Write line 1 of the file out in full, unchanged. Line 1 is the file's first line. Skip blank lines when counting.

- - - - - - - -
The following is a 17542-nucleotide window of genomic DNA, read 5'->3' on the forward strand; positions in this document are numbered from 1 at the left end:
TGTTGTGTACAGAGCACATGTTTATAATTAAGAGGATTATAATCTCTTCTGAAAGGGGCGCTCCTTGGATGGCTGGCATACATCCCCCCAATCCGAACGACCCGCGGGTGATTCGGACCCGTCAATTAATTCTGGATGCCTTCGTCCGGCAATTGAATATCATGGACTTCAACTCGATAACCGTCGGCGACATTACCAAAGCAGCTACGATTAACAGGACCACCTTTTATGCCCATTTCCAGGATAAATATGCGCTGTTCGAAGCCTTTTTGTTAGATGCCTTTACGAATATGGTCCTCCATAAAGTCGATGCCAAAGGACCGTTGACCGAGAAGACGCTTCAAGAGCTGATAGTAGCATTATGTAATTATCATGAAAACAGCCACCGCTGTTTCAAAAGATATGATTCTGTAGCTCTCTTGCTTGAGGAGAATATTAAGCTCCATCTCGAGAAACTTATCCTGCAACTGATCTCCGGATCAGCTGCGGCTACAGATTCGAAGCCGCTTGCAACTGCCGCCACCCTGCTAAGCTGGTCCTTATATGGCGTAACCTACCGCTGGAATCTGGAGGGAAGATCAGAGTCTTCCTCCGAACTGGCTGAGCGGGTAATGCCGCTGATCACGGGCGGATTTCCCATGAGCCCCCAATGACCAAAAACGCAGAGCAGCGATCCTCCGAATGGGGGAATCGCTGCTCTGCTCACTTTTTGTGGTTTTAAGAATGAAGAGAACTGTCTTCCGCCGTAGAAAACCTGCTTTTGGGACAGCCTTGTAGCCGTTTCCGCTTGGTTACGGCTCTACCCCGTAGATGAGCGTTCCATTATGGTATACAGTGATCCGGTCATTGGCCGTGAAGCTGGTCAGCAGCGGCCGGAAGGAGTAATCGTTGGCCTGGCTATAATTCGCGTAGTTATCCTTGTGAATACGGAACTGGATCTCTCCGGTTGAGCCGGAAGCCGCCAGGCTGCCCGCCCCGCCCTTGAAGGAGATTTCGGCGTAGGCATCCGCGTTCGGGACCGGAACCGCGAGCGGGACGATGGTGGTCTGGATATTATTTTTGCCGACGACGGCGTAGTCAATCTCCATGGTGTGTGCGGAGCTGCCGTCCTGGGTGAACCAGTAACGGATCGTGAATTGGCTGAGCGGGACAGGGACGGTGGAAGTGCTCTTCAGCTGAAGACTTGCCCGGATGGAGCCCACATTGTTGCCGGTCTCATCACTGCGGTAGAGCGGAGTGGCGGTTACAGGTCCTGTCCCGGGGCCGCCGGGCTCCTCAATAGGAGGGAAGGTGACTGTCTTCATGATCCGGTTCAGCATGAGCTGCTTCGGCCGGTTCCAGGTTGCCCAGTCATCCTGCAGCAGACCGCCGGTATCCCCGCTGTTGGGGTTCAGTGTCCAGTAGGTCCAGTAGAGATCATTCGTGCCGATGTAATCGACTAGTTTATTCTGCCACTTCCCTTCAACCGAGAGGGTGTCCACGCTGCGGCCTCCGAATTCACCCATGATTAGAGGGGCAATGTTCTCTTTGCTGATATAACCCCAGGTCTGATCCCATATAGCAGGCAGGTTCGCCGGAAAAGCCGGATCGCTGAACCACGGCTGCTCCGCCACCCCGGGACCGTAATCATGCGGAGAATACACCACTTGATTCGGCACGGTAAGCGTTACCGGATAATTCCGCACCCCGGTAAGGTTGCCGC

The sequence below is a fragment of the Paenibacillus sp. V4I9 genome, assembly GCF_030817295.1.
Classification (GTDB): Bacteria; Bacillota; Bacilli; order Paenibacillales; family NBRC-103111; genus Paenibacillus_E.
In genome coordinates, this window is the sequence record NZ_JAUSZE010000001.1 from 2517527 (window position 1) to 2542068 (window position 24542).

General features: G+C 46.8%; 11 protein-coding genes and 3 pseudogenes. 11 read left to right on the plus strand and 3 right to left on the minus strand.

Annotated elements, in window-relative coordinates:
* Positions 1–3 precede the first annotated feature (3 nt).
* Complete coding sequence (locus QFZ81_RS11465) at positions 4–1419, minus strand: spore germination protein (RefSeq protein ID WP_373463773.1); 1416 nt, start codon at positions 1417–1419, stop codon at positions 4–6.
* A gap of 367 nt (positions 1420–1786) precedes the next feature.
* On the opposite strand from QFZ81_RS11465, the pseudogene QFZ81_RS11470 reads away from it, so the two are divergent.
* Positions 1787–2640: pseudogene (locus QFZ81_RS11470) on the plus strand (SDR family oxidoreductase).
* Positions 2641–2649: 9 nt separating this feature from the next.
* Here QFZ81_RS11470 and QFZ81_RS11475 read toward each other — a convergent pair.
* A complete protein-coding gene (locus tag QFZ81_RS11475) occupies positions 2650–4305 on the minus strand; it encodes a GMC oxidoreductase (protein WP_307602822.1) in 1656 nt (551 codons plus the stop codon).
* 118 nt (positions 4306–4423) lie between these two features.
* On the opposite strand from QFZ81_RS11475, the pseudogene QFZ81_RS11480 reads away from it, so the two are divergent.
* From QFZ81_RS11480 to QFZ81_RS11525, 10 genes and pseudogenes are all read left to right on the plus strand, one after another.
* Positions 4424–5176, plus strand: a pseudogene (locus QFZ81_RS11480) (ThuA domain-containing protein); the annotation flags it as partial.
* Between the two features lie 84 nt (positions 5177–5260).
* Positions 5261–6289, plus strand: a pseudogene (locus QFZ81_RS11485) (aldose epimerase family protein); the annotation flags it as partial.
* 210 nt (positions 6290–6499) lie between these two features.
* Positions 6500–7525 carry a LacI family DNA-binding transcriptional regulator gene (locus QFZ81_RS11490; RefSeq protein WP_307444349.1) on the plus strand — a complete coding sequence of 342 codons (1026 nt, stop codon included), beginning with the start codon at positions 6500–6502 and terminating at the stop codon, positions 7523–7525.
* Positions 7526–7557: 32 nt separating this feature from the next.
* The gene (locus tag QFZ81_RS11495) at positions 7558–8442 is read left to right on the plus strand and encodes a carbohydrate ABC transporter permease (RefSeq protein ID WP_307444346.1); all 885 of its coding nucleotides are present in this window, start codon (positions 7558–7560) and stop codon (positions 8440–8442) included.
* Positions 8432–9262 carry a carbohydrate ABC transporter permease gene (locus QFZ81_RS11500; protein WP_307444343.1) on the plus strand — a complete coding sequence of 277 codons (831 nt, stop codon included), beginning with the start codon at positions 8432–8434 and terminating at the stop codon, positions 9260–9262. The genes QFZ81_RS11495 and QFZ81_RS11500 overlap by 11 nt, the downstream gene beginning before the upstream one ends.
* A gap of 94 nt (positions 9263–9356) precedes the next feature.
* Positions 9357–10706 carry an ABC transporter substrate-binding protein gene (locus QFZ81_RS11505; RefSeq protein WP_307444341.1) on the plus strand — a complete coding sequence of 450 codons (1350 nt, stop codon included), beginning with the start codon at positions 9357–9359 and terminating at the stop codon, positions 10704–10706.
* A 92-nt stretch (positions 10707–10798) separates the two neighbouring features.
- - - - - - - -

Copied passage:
The following is a 17542-nucleotide window of genomic DNA, read 5'->3' on the forward strand; positions in this document are numbered from 1 at the left end: